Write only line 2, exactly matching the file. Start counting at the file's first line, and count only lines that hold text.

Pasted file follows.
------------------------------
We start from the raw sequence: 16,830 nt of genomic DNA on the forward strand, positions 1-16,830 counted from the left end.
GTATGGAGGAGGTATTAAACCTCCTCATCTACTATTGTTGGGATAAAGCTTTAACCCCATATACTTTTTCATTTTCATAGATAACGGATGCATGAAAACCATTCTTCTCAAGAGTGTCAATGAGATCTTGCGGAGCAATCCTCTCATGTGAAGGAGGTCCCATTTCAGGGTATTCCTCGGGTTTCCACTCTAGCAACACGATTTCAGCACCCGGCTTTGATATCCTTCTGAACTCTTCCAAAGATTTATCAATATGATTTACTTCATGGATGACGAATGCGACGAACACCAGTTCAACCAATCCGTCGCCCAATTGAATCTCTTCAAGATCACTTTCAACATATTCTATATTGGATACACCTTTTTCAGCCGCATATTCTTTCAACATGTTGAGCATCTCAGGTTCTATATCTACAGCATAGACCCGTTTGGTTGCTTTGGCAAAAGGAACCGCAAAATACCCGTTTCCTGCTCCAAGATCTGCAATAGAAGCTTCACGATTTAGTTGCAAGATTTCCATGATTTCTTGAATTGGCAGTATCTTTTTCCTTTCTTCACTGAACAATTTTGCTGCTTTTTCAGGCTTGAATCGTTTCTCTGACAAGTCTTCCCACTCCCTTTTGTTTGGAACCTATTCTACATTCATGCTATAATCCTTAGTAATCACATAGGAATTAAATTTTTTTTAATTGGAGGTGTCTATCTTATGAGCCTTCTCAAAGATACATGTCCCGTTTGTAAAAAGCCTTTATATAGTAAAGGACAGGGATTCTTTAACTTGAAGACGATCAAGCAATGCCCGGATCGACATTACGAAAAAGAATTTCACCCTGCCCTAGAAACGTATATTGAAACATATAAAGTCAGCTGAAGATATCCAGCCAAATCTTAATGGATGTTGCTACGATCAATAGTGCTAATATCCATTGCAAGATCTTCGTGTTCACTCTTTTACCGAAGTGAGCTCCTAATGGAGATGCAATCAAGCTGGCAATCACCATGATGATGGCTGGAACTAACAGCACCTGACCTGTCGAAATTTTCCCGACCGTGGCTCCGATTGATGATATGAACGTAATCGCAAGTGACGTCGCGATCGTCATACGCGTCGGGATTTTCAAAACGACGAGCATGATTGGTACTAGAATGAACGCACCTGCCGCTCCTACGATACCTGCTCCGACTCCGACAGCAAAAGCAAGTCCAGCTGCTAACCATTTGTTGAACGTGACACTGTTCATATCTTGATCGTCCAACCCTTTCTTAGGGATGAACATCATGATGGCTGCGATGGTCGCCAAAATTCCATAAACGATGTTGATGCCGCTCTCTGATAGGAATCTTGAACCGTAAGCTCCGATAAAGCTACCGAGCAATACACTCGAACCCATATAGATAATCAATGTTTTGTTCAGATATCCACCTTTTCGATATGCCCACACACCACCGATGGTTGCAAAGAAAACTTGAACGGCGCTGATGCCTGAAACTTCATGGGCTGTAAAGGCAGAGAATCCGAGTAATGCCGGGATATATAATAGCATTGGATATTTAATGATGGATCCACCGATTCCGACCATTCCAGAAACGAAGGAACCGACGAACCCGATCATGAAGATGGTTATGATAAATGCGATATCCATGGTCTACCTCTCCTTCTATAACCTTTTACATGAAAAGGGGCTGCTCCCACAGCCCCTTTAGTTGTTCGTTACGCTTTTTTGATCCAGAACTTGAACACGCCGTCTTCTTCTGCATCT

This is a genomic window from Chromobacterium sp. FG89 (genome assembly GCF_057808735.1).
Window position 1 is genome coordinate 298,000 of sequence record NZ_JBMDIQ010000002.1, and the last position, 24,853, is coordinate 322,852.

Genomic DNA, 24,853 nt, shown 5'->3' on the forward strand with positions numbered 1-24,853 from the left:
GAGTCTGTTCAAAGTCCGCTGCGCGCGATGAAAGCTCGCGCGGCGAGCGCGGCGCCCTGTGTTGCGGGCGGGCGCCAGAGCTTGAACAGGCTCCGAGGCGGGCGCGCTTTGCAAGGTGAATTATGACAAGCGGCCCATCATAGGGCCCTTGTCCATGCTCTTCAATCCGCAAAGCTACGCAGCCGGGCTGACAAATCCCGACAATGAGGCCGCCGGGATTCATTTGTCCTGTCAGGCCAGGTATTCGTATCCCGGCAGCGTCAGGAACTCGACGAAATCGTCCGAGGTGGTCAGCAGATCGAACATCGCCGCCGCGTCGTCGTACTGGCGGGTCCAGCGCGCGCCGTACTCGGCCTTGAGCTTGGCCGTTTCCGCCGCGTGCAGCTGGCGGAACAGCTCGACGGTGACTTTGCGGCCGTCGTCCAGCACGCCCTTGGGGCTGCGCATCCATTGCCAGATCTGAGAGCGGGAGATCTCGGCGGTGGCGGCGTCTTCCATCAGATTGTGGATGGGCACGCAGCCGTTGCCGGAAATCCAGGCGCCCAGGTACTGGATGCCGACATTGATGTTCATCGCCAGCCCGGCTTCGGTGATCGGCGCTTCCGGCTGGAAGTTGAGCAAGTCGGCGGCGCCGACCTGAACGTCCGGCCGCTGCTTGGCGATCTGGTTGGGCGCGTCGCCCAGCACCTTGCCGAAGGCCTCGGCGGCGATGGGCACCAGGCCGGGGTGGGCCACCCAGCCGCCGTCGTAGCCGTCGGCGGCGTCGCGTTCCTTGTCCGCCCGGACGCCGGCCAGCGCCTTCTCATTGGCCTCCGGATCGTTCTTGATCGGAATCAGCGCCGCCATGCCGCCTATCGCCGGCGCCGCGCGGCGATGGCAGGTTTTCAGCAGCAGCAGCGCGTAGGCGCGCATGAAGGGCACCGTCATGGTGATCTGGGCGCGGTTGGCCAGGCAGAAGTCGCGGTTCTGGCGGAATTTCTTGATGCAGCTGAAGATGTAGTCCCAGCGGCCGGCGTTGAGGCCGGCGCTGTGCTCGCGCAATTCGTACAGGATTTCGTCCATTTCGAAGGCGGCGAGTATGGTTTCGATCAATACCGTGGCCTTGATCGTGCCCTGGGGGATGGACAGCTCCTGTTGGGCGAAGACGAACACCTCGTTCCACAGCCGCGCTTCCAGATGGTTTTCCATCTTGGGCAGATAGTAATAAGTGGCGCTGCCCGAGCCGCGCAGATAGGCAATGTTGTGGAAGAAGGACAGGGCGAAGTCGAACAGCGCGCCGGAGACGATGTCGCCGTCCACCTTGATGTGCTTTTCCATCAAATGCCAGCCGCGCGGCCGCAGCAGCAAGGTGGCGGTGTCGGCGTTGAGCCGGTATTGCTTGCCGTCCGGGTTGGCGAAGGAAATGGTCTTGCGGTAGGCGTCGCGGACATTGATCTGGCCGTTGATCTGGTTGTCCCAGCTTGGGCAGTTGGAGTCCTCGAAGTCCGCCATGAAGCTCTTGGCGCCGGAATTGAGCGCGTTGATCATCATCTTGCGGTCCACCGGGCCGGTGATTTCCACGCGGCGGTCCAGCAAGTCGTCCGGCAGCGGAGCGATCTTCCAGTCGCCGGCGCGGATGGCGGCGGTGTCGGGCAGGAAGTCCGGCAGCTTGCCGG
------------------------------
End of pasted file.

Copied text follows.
GTATGGAGGAGGTATTAAACCTCCTCATCTACTATTGTTGGGATAAAGCTTTAACCCCATATACTTTTTCATTTTCATAGATAACGGATGCATGAAAACCATTCTTCTCAAGAGTGTCAATGAGATCTTGCGGAGCAATCCTCTCATGTGAAGGAGGTCCCATTTCAGGGTATTCCTCGGGTTTCCACTCTAGCAACACGATTTCAGCACCCGGCTTTGATATCCTTCTGAACTCTTCCAAAGATTTATCAATATGATTTACTTCATGGATGACGAATGCGACGAACACCAGTTCAACCAATCCGTCGCCCAATTGAATCTCTTCAAGATCACTTTCAACATATTCTATATTGGATACACCTTTTTCAGCCGCATATTCTTTCAACATGTTGAGCATCTCAGGTTCTATATCTACAGCATAGACCCGTTTGGTTGCTTTGGCAAAAGGAACCGCAAAATACCCGTTTCCTGCTCCAAGATCTGCAATAGAAGCTTCACGATTTAGTTGCAAGATTTCCATGATTTCTTGAATTGGCAGTATCTTTTTCCTTTCTTCACTGAACAATTTTGCTGCTTTTTCAGGCTTGAATCGTTTCTCTGACAAGTCTTCCCACTCCCTTTTGTTTGGAACCTATTCTACATTCATGCTATAATCCTTAGTAATCACATAGGAATTAAATTTTTTTTAATTGGAGGTGTCTATCTTATGAGCCTTCTCAAAGATACATGTCCCGTTTGTAAAAAGCCTTTATATAGTAAAGGACAGGGATTCTTTAACTTGAAGACGATCAAGCAATGCCCGGATCGACATTACGAAAAAGAATTTCACCCTGCCCTAGAAACGTATATTGAAACATATAAAGTCAGCTGAAGATATCCAGCCAAATCTTAATGGATGTTGCTACGATCAATAGTGCTAATATCCATTGCAAGATCTTCGTGTTCACTCTTTTACCGAAGTGAGCTCCTAATGGAGATGCAATCAAGCTGGCAATCACCATGATGATGGCTGGAACTAACAGCACCTGACCTGTCGAAATTTTCCCGACCGTGGCTCCGATTGATGATATGAACGTAATCGCAAGTGACGTCGCGATCGTCATACGCGTCGGGATTTTCAAAACGACGAGCATGATTGGTACTAGAATGAACGCACCTGCCGCTCCTACGATACCTGCTCCGACTCCGACAGCAAAAGCAAGTCCAGCTGCTAACCATTTGTTGAACGTGACACTGTTCATATCTTGATCGTCCAACCCTTTCTTAGGGATGAACATCATGATGGCTGCGATGGTCGCCAAAATTCCATAAACGATGTTGATGCCGCTCTCTGATAGGAATCTTGAACCGTAAGCTCCGATAAAGCTACCGAGCAATACACTCGAACCCATATAGATAATCAATGTTTTGTTCAGATATCCACCTTTTCGATATGCCCACACACCACCGATGGTTGCAAAGAAAACTTGAACGGCGCTGATGCCTGAAACTTCATGGGCTGTAAAGGCAGAGAATCCGAGTAATGCCGGGATATATAATAGCATTGGATATTTAATGATGGATCCACCGATTCCGACCATTCCAGAAACGAAGGAACCGACGAACCCGATCATGAAGATGGTTATGATAAATGCGATATCCATGGTCTACCTCTCCTTCTATAACCTTTTACATGAAAAGGGGCTGCTCCCACAGCCCCTTTAGTTGTTCGTTACGCTTTTTTGATCCAGAACTTGAACACGCCGTCTTCTTCTGCATCT